Posts filed under Environment (53)

January 18, 2016

Meet Statistics summer scholar Oliver Stevenson

Oliver StevensonEvery summer, the Department of Statistics offers scholarships to a number of students so they can work with staff on real-world projects. Oliver, right, is working on visualising conservation data with Associate Professor Rachel Fewster. Oliver explains:

“This summer project is called Maps, graphs, and data analysis for community conservation projects, and builds on my Honours project from the past year. It involves developing interactive applications that automate the display of catch data from various conservation projects around New Zealand.

“The aim of this project is to allow volunteers to engage with their data in more depth than ever before. After a day in the field, a conservation volunteer is able to go online and use these applications to produce maps or graphics to view their day’s work. The graphics illustrate exactly how a volunteer’s work is impacting their local environment and will ideally keep them motivated to continue with what they are doing.

“I graduated from the University of Otago in 2014 with a Bachelor of Science majoring in Statistics and minoring in Psychology, before completing an Honours degree in Statistics at the University of Auckland in 2015. In 2016, I plan on pursuing a Master of Science in statistics, completing this degree as a research masters.

“I enjoy statistics due to its numerous applications. Nowadays, data exists in almost every facet of life, and wherever there is data, we can use statistics to try and gain a deeper understanding of what is really going on around us.

“In my spare time this summer, I will, hopefully, be able to watch the Black Caps as they continue with their summer of cricket.”

 

 

January 15, 2016

Meet Statistics summer scholar Hubert Liang

Every summer, the Department of Statistics offers scholarships to a number of students so they can work with staff on real-world projects. Hubert, right, is working on ways to graphically represent community conservation effHubert Liangorts with Associate Professor Rachel Fewster. Hubert explains:

“Conservation efforts are needed to protect the natural flora and fauna of our beautiful country. This exciting project involves preparing and analysing data collected from volunteers involved in conservation efforts against pests such as rats.

“The data is analysed and uploaded to a website called CatchIT, which is an interactive website that allows the bait and trap information to be presented in graphic form to volunteers, which provides feedback on their pest-control efforts. The data comes to life on the screen, and this engages current and future volunteers in tracking the success of their pest-control projects.

“I am in the final year of my Bachelor of Science majoring in Statistics and Biological Science, having previously finished a Bachelor of Pharmacy (Hons). Statistics has a wide applicability to a wide range of disciplines, and appeals to me because I am passionate about the simple process of getting the most from raw data. It is a very rewarding process knowing that you can make the data more appealing and important to the end user.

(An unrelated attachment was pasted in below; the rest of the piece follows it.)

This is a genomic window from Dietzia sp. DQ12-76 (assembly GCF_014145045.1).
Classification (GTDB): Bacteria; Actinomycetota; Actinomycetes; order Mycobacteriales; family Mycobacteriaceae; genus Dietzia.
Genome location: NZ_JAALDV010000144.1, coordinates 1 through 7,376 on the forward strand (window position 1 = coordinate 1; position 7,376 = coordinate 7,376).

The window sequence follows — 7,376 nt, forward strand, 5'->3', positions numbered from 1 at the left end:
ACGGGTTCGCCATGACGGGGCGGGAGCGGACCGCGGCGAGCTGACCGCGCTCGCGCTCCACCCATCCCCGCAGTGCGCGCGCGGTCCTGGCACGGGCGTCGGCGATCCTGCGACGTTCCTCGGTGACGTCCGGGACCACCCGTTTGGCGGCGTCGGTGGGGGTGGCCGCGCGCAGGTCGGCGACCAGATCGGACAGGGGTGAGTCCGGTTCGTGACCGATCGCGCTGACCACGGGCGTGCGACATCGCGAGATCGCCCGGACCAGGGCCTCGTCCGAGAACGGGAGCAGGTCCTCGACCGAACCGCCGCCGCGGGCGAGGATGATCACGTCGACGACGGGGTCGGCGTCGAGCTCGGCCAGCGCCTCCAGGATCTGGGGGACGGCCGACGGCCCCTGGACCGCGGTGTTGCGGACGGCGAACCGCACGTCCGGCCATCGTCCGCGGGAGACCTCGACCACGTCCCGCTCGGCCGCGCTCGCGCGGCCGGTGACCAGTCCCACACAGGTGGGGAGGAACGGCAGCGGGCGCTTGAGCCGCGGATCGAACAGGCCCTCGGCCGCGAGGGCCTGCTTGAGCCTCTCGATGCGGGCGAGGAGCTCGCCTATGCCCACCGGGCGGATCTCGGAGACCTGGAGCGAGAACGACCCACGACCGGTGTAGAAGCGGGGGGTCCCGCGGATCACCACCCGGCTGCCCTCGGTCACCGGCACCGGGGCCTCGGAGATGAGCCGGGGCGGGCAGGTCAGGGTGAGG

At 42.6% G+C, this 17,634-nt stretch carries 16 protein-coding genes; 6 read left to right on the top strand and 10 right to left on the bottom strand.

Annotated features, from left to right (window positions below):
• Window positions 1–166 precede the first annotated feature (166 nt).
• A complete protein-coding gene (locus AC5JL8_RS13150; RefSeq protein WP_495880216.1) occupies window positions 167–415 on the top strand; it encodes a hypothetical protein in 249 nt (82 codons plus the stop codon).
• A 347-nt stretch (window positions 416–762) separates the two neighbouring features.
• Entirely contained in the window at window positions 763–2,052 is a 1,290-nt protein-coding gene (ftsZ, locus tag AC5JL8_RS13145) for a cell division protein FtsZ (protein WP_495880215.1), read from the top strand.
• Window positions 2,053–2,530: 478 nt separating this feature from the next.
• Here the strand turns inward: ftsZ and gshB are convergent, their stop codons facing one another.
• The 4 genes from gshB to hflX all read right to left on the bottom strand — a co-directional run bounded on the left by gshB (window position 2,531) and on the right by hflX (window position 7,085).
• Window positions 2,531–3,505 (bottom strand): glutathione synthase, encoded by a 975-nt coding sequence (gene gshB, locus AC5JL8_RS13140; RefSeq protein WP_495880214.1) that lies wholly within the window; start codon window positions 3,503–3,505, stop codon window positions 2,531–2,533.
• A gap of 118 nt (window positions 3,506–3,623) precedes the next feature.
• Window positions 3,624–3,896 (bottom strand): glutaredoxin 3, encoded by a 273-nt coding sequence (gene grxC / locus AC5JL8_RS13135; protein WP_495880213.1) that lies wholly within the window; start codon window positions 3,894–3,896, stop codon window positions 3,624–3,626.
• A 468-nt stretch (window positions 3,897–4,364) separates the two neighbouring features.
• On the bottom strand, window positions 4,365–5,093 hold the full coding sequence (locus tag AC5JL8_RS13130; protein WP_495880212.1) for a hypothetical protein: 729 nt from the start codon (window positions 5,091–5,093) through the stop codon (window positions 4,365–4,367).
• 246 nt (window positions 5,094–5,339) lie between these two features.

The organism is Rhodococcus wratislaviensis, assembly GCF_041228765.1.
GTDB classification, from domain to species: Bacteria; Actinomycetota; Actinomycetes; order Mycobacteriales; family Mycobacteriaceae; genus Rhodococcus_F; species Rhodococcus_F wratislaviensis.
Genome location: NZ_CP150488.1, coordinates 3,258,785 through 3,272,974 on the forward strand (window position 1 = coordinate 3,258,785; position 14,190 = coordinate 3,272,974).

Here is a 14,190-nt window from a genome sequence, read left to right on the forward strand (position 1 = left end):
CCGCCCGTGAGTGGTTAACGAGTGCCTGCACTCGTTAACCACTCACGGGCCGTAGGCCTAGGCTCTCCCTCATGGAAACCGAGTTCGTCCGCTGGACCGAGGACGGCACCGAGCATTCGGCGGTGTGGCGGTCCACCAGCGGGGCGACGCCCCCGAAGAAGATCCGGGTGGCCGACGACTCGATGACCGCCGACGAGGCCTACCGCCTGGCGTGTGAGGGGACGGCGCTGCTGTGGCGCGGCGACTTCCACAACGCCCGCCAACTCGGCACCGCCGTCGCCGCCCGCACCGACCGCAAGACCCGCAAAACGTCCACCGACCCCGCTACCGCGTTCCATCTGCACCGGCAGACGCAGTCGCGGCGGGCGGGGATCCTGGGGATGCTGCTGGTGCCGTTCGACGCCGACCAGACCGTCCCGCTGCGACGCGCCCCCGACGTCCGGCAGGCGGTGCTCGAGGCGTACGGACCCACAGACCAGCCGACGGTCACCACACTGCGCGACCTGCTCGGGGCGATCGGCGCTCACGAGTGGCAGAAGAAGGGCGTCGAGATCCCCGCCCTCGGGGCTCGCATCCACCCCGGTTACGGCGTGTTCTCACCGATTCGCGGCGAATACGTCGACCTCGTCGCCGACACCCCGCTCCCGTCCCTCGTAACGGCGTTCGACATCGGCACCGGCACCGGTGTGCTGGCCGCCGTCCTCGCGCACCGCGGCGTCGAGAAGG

“This summer, besides doing this studentship, I’ll be enjoying the sunshine, and relaxing on the beach with family and friends.”

 

December 25, 2015

Temperature anomalies

The northern hemisphere is warmer than usual this Christmas, as you may have heard. To be precise, it’s about 1 Fahrenheit degree above the 1979-2000 average after seasonal adjustment. (via)

Parts of the northern hemisphere are a lot warmer than that, including many parts that have a concentration of news media with a seasonal shortage of stuff to report. It’s hot in the eastern US, and this quite reasonably gets more reporting that it being cold in Siberia.

GFS-025deg_WORLD-CED_T2_anom

When the US northeast has unusually cold or snowy periods in winter, you see lots of people carefully explaining how this is weather or short-term variation and doesn’t tell you much about long-term climate patterns.

I’m one of those people, so this year I’m making the same point about warm weather.  The northern hemisphere as a whole is warm by about what the well-known trend suggests. The strong El Niño causing weird local weather in the eastern US could definitely be due in part to the global trend, but conclusions about regional variation are much less reliable than conclusions about this CO2 stuff being a bit of a worry.

Like the snow last year, the hot Christmas this year is consistent with climate change predictions but doesn’t add importantly to the evidence. It’s dramatic that Baltimore is as warm as Auckland this Christmas, but compared to the mass of accumulated evidence on the subject, a few days freak weather in a small part of the world just doesn’t mean much.

May 31, 2015

Of droughts and flooding rains

Australia’s climate is weird, even in the relatively habitable bits such as Melbourne, so it makes for interesting graphs. This is going to be another post about aspect ratios and alignment in graphs and how to use them for things other than lying with statistics. (more…)

April 7, 2015

Evils of Axis

First, from Mother Jones magazine, via Twitter

oz-carbon-emissions4

The impact of the carbon tax looks impressive, but this is a bar chart — it starts at zero and they’ve only shown the top fifth of it.

They do link to the data, the quarterly Greenhouse Gas Inventory update.  In that report, Figure 8 is

ozcarbon-line

The dotted line is the same data as the bar chart, except that the dotted line has data for every quarter and the bar chart has data only for the July-September quarter each year. And  the line chart has a wider range on the vertical axis — it doesn’t go down to zero, but it isn’t a bar chart, so it doesn’t have to. The other point about the line chart is that there’s a solid line there as well. The solid line is adjusted for seasonal variation and weather. If you wanted to know about real changes in how Australians are using energy, that’s the line you’d use.